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TCP/UDP Services on Sx500 Series Stackable Switches

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Thu, 07/07/2016 - 05:11
Apr 26th, 2016
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Article ID: 2595

Objective

TCP and UDP are transportation protocols which are one of the core protocols of the Internet protocol suite. Both TCP and UDP work at the transport layer of the TCP/IP model, TCP uses a three way handshake to establish the reliable connection whereas UDP is unreliable but faster when compared to TCP. The network device offers some of the services which uses either TCP or UDP for easy management of the device. The services can be enabled or disabled based on the requirement.

The document explains how to enable or disable TCP/UDP services on Sx500 Series Stackable Switches.

Applicable Devices

  • Sx500 Series Stackable Switches

Software Version

  • v1.2.7.76

Setup TCP/UDP Services

Step 1. Log in to the web configuration utility and choose Security > TCP/UDP Services. The TCP/UDP Services page opens.

Step 2. Check the Enable check boxes to enable the respective TCP/UDP services. The available options are:

  • HTTP Service — This is the protocol used to communicate with Web servers. It uses TCP.
  • HTTPS Service — Stands for Hypertext Transfer Protocol Secure. This is similar to HTTP, but uses the TLS or SSL to encrypt and decrypt data, which makes it more secure than HTTP. It uses TCP.
  • SNMP Service — Stands for Simple Network Management Protocol. This is used to manage devices on an IP network such as routers, switches, printers, etc. It usually uses UDP.
  • Telnet Service — This is used to create a virtual terminal that communicates with a remote machine through the Internet as well as through the console. The communications made through Telnet are in plain text format. It uses TCP.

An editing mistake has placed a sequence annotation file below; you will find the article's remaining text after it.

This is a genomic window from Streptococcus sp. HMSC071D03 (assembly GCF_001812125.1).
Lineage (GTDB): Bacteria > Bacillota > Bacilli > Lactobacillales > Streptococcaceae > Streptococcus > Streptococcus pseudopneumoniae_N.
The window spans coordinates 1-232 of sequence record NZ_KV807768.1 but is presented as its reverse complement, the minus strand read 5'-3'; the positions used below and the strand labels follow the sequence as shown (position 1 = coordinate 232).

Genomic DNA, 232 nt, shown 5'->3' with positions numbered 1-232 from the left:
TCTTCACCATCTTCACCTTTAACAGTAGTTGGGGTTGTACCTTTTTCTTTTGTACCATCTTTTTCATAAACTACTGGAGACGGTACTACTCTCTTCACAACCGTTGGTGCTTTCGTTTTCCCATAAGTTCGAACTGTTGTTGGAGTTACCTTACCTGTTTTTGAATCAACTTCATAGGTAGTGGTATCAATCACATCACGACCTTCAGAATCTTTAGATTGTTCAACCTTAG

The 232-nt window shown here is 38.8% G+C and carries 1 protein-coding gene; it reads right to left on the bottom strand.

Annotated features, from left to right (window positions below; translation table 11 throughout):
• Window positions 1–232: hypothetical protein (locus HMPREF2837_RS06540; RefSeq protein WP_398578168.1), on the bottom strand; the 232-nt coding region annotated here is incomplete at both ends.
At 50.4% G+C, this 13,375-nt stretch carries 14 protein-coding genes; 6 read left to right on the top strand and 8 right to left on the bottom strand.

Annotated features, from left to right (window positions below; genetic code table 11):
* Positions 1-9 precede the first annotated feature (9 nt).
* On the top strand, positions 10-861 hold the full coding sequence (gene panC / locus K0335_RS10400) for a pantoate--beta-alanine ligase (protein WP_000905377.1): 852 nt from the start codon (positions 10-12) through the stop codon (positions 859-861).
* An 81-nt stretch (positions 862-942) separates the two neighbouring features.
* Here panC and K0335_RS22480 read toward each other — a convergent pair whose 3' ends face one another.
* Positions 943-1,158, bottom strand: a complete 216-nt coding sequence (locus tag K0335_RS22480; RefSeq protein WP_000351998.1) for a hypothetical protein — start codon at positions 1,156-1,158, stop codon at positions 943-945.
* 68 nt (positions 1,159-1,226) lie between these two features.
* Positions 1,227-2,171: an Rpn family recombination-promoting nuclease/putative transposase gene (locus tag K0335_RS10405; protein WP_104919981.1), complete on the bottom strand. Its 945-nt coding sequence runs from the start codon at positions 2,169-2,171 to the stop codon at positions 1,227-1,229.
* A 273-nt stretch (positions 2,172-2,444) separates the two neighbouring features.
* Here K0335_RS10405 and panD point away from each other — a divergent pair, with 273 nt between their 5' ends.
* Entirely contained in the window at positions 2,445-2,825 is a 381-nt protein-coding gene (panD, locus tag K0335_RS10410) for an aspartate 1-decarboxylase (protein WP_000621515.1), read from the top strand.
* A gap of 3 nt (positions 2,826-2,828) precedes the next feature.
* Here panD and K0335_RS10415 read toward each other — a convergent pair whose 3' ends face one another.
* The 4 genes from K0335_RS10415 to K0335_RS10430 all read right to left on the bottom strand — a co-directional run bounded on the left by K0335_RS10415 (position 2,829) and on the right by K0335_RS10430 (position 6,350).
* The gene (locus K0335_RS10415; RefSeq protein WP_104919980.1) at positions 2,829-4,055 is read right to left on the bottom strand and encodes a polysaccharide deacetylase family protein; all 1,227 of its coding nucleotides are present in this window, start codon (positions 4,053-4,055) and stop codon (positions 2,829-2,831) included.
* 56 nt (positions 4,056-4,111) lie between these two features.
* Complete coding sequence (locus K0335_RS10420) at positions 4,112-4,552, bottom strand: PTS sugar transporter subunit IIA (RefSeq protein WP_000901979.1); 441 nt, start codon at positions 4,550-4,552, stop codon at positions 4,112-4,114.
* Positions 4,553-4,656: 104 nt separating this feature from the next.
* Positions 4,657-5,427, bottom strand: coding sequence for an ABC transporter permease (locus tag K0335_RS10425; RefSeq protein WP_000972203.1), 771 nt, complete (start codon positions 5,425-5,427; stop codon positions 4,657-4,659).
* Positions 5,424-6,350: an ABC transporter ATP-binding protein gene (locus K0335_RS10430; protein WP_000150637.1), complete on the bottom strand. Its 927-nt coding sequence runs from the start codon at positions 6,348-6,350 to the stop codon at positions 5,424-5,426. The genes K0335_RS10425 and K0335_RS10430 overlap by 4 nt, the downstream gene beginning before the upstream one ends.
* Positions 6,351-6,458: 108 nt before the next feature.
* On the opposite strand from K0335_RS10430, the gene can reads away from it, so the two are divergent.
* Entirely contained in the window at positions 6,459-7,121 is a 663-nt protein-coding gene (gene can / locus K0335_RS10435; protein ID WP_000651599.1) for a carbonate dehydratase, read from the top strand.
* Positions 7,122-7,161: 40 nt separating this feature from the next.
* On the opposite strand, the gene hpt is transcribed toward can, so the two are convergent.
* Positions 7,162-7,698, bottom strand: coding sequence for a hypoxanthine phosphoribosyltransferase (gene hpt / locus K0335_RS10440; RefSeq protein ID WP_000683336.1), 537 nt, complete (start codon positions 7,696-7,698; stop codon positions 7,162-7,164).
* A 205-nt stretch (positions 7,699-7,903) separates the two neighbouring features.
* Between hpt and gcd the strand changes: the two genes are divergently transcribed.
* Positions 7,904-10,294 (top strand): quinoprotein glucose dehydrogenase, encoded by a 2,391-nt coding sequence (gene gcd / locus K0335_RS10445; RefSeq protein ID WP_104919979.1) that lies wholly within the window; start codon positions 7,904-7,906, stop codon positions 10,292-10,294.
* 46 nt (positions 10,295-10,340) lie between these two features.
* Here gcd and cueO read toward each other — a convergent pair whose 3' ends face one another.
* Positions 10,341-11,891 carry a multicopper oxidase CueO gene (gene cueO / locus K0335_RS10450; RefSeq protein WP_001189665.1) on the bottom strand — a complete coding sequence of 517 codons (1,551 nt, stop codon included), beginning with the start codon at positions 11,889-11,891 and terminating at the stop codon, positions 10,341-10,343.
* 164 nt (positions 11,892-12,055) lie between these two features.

• SSH Service — Stands for Secure Shell. This is used to create a secure connection between two machines that are connected by an insecure network (often the Internet). This is similar to Telnet, but is more secure. The communications made through SSH are encrypted. It uses TCP.

Step 3. Click Apply.

The TCP Service Table displays the following fields for each service that are currently active:

  • Service Name — Access method through which the switch offers the TCP service.

– SSH — Offers encrypted access to the command line of the switch.

– Telnet — Offers unencrypted access to the command line of the switch.

– HTTP — Offers unencrypted access to the web interface of the switch.

– HTTPS — Offers encrypted access to the web interface of the switch.

  • Type — IP protocol the service uses.

– TCP — Offers a reliable connection between IPv4 hosts.

– TCP6 — Offers a reliable connection between both IPv4 and IPv6 hosts.

  • Local IP Address — Local IP address through which the switch offers the service.
  • Local Port — Local TCP port through which the switch offers the service.
  • Remote IP Address — IP address of the remote device that requests the service.
  • Remote Port — TCP port of the remote device that requests the service.
  • State — Status of the service.

– Listening — Indicates that the switch is accepting connections for this Service on the Local Port.

– Established — Indicates an active connection.

– Time wait — Indicates a connection that has been closed, but is still being tracked so that out of order packets can still make it through the firewall.

The UDP Service Table displays the following fields for each service that are currently active:

  • Service Name — Access method through which the switch offers the UDP service.

– SNMP — Offers unencrypted access to the command line of the switch.

– Bonjour — Offers unencrypted access to the command line of the switch.

  • Type — IP protocol the service uses.

– TCP — Offers a reliable connection between IPv4 hosts.

– TCP6 — Offers a reliable connection between both IPv4 and IPv6 hosts.

  • Local IP Address — Local IP address through which the switch offers the service.
  • Local Port — Local UDP port through which the switch offers the service.
  • Application Instance — The service instance of the UDP service. (For example, when two senders send data to the same destination).
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